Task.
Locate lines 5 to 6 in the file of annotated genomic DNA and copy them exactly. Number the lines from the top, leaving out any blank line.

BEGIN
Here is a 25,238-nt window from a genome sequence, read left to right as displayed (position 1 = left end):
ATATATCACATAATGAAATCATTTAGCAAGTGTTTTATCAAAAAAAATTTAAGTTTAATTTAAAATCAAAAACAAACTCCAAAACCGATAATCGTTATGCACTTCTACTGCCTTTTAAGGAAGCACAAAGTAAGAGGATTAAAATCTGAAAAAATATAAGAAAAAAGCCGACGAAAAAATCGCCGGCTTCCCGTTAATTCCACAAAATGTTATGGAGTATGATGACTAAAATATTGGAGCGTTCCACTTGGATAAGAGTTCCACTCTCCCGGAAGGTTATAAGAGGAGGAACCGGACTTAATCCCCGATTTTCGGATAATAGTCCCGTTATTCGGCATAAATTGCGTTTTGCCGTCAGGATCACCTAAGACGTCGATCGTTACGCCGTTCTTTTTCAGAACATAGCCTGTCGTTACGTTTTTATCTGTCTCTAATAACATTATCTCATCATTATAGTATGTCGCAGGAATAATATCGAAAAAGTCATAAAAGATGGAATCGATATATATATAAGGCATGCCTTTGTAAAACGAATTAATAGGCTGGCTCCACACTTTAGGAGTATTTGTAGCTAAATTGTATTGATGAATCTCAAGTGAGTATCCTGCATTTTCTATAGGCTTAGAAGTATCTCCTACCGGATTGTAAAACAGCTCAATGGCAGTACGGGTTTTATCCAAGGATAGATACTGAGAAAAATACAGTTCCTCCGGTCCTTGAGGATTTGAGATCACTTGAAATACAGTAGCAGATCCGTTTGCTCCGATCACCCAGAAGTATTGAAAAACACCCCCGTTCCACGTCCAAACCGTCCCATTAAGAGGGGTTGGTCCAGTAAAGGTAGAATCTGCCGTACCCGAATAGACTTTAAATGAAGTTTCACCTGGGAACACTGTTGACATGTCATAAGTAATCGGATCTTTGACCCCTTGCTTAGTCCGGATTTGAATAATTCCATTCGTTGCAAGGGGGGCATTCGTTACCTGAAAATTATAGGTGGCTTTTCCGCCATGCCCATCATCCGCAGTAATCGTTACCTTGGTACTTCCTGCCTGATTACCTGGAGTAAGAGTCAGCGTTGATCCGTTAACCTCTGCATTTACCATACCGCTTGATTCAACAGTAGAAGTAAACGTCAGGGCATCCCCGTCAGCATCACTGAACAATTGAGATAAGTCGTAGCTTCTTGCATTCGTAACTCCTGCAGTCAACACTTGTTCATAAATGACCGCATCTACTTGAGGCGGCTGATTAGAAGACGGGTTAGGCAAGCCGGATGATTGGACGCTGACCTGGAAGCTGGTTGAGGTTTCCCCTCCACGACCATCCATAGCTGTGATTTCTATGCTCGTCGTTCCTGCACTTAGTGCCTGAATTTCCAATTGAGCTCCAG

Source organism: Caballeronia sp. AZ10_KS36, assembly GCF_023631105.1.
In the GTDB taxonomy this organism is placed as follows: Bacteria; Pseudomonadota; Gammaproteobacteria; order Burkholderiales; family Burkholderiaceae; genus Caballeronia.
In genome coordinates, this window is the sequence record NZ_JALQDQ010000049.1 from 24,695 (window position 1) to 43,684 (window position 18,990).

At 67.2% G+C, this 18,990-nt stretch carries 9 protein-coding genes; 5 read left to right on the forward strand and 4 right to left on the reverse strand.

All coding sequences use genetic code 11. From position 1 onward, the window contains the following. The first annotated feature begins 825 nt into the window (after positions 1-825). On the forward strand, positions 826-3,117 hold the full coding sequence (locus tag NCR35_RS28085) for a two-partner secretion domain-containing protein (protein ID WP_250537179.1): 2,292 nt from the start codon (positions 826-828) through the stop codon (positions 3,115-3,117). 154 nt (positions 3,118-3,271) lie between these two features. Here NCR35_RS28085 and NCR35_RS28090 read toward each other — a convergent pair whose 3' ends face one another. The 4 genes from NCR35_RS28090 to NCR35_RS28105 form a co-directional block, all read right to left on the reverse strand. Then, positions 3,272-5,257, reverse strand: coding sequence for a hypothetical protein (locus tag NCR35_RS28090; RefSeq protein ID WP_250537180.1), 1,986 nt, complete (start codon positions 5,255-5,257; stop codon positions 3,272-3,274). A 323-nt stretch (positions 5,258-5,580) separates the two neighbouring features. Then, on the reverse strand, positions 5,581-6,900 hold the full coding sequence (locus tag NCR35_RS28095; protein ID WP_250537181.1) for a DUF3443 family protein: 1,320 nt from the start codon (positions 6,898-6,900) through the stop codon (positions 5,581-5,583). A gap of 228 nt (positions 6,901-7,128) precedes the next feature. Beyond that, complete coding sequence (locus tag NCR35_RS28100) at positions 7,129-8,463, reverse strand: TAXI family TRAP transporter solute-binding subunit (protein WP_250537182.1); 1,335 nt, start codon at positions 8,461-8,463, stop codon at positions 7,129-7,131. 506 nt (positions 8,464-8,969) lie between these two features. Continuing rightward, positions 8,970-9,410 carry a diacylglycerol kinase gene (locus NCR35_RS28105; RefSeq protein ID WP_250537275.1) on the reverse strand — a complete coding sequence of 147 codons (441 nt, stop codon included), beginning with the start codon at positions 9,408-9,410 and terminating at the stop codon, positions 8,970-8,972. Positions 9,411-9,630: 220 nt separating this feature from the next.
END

In genome coordinates, this window is the sequence record NZ_JALQDQ010000049.1 from 24,695 (window position 1) to 43,684 (window position 18,990).

At 67.2% G+C, this 18,990-nt stretch carries 9 protein-coding genes; 5 read left to right on the forward strand and 4 right to left on the reverse strand.